Certiorari granted; 286 Minn. 92, 174 N. W. 2d 700, reversed.
The petition for a writ of certiorari is granted and the judgment is reversed, Redrup v. New York, 386 U.S. 767 .
MR. JUSTICE BLACKMUN, with whom THE CHIEF JUSTICE and MR. JUSTICE HARLAN join, dissenting.
I am not persuaded that the First and Fourteenth Amendments necessarily prescribe a national and uniform measure - rather than one capable of some flexibility and resting on concepts of reasonableness - of what each of our several States constitutionally may do to regulate obscene products within its borders.
Here a Minnesota trial court (just as the Ohio trial court did in Walker v. Ohio, 398 U.S. 434 (1970)), endeavored to apply standards articulated by this Court in prior cases, and embodied in a precisely worded Minnesota statute, and reached the conclusion that the materials in question were obscene within the meaning of that statutory definition. Six of the seven Justices of the Supreme Court of that State, citing Redrup v. New York, 386 U.S. 767 (1967), and other decisions of this Court, have identified the offending material "for what it is," have described it as dealing "with filth for the sake of filth," and have held it obscene as a matter of law. 286 Minn. 92, 95, 174 N. W. 2d 700, 702. I cannot agree that the Minnesota trial court and those six justices are so obviously misguided in their holding that [399 U.S. 524, 525] they are to be summarily reversed on the authority of Redrup.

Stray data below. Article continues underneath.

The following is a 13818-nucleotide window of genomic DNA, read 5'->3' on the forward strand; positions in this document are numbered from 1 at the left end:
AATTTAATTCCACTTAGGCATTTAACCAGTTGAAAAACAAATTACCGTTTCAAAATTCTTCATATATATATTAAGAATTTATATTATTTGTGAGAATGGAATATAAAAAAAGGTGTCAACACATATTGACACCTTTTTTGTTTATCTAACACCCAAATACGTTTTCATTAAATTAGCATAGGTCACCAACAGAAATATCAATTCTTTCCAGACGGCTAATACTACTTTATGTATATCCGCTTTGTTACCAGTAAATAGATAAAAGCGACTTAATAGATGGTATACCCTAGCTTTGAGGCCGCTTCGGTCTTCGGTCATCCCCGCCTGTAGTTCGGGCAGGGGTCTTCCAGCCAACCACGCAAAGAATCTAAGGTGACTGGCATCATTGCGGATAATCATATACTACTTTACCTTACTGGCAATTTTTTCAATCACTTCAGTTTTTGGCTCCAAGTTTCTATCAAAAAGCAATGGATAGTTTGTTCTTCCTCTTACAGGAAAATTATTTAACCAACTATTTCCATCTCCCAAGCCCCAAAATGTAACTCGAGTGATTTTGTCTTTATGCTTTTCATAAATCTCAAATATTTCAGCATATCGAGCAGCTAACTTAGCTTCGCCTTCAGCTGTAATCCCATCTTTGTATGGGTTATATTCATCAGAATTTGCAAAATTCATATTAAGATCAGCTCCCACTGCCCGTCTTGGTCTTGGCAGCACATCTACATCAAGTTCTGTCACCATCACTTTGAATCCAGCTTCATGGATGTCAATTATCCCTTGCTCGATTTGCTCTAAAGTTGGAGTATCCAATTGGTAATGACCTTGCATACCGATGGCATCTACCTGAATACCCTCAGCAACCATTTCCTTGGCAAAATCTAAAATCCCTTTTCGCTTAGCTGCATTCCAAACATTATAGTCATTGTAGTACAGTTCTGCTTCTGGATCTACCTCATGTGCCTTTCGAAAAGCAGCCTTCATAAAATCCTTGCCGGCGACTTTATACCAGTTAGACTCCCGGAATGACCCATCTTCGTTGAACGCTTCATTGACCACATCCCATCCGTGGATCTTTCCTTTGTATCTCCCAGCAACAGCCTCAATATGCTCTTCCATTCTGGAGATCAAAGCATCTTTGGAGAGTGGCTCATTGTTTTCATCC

At this still, for me, unsettled stage in the development of state law of obscenity in the federal constitutional context I find myself generally in accord with the views expressed by MR. JUSTICE HARLAN in Roth v. United States, 354 U.S. 476, 496 , 500-503 (1957); Jacobellis v. Ohio, 378 U.S. 184, 203 -204 (1964); and Memoirs v. Massachusetts, 383 U.S. 413, 455 , 458-460 (1966), and with those enunciated by THE CHIEF JUSTICE in Cain v. Kentucky, 397 U.S. 319 (1970), and in Walker v. Ohio, supra.